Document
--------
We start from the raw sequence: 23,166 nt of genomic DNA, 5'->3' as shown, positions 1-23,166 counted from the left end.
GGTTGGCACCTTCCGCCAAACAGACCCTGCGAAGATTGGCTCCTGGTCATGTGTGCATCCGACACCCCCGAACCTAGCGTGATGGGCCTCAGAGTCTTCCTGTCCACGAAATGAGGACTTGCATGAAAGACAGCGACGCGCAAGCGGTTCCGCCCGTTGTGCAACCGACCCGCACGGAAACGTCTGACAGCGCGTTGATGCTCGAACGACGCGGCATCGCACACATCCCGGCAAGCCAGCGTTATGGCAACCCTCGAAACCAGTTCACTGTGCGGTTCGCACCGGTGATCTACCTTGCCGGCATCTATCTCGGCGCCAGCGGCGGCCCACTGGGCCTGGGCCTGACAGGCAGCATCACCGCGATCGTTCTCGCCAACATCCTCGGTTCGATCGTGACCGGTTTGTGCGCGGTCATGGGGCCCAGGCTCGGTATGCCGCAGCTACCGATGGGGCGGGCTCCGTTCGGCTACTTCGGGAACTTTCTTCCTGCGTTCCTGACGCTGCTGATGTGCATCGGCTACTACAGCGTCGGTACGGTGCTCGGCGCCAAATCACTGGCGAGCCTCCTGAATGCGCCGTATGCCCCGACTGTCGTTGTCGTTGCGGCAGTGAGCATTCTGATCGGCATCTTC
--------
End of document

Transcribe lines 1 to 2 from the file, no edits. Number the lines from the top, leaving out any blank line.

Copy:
We start from the raw sequence: 23,166 nt of genomic DNA, 5'->3' as shown, positions 1-23,166 counted from the left end.
GGTTGGCACCTTCCGCCAAACAGACCCTGCGAAGATTGGCTCCTGGTCATGTGTGCATCCGACACCCCCGAACCTAGCGTGATGGGCCTCAGAGTCTTCCTGTCCACGAAATGAGGACTTGCATGAAAGACAGCGACGCGCAAGCGGTTCCGCCCGTTGTGCAACCGACCCGCACGGAAACGTCTGACAGCGCGTTGATGCTCGAACGACGCGGCATCGCACACATCCCGGCAAGCCAGCGTTATGGCAACCCTCGAAACCAGTTCACTGTGCGGTTCGCACCGGTGATCTACCTTGCCGGCATCTATCTCGGCGCCAGCGGCGGCCCACTGGGCCTGGGCCTGACAGGCAGCATCACCGCGATCGTTCTCGCCAACATCCTCGGTTCGATCGTGACCGGTTTGTGCGCGGTCATGGGGCCCAGGCTCGGTATGCCGCAGCTACCGATGGGGCGGGCTCCGTTCGGCTACTTCGGGAACTTTCTTCCTGCGTTCCTGACGCTGCTGATGTGCATCGGCTACTACAGCGTCGGTACGGTGCTCGGCGCCAAATCACTGGCGAGCCTCCTGAATGCGCCGTATGCCCCGACTGTCGTTGTCGTTGCGGCAGTGAGCATTCTGATCGGCATCTTC